A conference to bring together black people from the Caribbean islands and Africa was recently held at Kwantlen University in Surrey, British Columbia.
The conference, called the Africa-Caribbean Leadership Conference, was organized by the newly formed Africar Canada Community Development Foundation, the brainchild of Nigerian scholar, translator and broadcaster Dr. Ode Iweh (pictured). The conference was held on Saturday September 18 and attracted many African and Caribbean leaders in the Lower Mainland of BC.
I asked Dr. Iweh why he thought such a conference was necessary and he said even though he was new to British Columbia, he could easily tell that the different black communities are not as united as they should be and he has decided to do something about it, because, as he put it, "it's time for us to tell our own story and do something for ourselves because nobody else will do it for us."
Iweh who studied French in France and has taught in Nigerian universities, was a senior official at the African Development Bank in Abidjan, Cote d'Ivoire before relocating to Vancouver, Canada. He is the founder of Africar Television which is intended to tell African and Caribbean stories.
One of the presenters at the conference, Dr. Germain Tanoh, a Simon Fraser University Mathematician originally from Cote d'Ivoire, pointed out that unity is crucial but to bring about that unity black people need to have a vision or business plan and have the will to implement such a plan. Thinking without action is useless, he said. He added that there are many talents in the black community that could be identified and called upon to contribute to the advancement of black people in the province and the rest of Canada.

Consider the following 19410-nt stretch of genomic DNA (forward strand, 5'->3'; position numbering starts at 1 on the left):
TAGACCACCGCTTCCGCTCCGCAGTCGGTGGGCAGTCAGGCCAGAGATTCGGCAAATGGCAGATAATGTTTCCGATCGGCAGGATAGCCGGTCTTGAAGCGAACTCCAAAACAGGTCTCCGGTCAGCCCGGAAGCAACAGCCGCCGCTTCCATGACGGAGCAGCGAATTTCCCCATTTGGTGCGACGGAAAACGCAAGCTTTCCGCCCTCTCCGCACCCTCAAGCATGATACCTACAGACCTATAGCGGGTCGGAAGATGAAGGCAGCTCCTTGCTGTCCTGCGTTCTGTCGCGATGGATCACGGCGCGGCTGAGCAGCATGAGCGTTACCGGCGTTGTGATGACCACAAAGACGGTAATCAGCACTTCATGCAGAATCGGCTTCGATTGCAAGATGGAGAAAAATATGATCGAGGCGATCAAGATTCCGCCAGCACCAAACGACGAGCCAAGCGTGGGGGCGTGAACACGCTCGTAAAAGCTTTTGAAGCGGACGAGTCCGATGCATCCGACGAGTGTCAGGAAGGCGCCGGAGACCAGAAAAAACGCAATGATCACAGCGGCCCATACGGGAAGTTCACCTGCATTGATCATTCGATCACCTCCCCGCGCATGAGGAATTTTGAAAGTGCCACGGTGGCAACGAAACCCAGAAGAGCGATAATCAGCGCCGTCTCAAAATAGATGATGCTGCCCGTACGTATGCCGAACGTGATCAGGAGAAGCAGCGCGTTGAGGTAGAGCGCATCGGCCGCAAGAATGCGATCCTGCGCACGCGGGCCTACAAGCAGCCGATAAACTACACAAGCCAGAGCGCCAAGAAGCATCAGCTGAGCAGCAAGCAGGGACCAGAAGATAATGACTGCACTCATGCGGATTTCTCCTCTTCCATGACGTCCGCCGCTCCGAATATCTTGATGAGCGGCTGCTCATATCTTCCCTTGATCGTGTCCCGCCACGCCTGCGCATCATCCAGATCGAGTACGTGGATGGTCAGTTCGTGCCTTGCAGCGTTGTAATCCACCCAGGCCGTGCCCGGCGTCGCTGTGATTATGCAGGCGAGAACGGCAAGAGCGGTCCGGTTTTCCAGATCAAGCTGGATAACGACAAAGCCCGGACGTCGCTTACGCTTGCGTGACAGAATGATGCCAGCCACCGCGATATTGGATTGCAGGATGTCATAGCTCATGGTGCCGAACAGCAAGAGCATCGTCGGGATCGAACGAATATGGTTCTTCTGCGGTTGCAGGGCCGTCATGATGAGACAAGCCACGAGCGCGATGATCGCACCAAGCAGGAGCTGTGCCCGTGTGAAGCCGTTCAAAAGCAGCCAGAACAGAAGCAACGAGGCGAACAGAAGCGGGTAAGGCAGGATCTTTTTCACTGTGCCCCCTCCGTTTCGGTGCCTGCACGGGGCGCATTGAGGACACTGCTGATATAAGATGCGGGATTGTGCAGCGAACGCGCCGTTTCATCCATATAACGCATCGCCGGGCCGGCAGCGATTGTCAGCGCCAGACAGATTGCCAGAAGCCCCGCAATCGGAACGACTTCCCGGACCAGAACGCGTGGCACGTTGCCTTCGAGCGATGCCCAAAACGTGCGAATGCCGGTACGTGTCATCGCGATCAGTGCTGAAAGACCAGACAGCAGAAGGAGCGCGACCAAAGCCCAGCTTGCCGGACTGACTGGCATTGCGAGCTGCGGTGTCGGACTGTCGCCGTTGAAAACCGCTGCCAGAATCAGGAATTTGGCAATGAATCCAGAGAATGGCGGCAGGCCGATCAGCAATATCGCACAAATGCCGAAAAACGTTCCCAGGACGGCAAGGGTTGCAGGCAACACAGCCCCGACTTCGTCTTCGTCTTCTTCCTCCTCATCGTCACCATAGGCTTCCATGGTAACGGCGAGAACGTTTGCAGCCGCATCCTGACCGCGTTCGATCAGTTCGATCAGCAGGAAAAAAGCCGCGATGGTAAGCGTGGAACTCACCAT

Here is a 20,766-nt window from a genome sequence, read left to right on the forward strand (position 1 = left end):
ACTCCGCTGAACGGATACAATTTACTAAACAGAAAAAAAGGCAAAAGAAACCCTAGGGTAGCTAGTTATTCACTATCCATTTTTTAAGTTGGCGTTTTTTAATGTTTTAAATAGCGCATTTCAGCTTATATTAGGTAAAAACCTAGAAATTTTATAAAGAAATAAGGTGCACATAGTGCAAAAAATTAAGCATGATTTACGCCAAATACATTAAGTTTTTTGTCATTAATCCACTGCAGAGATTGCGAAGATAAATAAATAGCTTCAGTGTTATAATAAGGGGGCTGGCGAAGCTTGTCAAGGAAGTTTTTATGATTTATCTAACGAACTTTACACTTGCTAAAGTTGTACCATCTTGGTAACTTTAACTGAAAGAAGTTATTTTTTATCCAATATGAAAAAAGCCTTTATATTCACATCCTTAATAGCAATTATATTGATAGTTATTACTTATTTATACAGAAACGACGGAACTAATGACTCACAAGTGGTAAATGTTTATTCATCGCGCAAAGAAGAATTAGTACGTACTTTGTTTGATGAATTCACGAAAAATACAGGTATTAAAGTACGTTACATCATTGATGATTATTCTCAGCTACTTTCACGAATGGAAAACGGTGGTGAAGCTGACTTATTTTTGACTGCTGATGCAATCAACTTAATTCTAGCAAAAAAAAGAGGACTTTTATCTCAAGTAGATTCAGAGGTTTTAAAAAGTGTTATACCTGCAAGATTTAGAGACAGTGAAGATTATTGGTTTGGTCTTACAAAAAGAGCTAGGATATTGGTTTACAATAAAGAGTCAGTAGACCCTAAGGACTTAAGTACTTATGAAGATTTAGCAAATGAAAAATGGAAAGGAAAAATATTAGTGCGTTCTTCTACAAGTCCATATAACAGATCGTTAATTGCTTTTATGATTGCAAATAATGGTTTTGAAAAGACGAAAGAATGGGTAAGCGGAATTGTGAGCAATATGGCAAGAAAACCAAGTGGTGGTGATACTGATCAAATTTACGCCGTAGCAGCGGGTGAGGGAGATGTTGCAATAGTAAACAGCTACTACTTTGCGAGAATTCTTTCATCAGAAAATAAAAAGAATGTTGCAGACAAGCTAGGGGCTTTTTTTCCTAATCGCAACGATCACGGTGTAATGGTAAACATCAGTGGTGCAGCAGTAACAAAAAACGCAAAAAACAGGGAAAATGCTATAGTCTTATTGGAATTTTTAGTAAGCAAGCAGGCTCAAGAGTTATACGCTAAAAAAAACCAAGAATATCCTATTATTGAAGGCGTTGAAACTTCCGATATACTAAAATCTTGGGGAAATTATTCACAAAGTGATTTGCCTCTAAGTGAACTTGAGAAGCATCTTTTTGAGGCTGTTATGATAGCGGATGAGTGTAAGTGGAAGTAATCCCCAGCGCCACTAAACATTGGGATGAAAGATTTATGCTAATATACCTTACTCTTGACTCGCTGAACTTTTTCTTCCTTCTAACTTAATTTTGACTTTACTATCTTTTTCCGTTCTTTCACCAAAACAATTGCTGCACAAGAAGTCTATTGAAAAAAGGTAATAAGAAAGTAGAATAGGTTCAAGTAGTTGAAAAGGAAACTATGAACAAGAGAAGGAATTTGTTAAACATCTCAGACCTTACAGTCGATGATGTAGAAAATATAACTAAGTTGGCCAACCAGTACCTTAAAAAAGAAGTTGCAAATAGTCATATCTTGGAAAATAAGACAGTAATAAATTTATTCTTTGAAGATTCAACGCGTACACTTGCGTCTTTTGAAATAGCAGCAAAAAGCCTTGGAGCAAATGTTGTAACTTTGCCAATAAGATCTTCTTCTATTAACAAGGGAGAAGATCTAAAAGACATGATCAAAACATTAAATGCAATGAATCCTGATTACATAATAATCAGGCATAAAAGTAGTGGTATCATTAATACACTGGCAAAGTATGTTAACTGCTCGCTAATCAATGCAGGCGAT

Dr. Godwin Eni, a community leader, university professor and health specialist said he has been in Canada for about 40 years and he has seen many changes, some of them negative, some of them positive. He had experienced many forms of discrimination, stereotyping and even racism; and also many good things happened to him over the years as he raised his children who were all born in Canada and are now adults in responsible positions.
He lamented the lack of unity among black people from Africa and the Caribbean islands and black people within those two groups.
"We Africans from Africa and our brothers and sisters from the Caribbean used to work together when I first came here, but the two communities have slowly drifted apart, they no longer work together," he said, with some sadness.
"Some of our black brothers and sisters from the Caribbean think they are more civilized or superior to blacks from Africa while some blacks from Africa think Caribbean blacks are not African enough, not part of them," he explained.
He called for an immediate end to what he called "this ridiculous situation".
"When we walk down the street we are all seen as blacks, not as Africans or Caribbean people, he said."
Barbara Binns, a community activist and educator originally from Jamaica said being black is just a perception or identity marker and thus has nothing to do with one's inherent worth or world view. She explained that the Caribbean islands contain many other people apart from blacks, so people should stop thinking that the word "Caribbean" is synonymous with blacks.
"In Jamaica there are Asians, indigenous people, whites and so on. It's a rainbow society," she said.
She called for a change in the name of the Foundation that is currently in place, the Africar Canada Community Leadership Foundation, to something more representative of the black community in BC.
A working committee was constituted at the end of the conference to draw up a plan of action and to report to the rest of the community at a future date.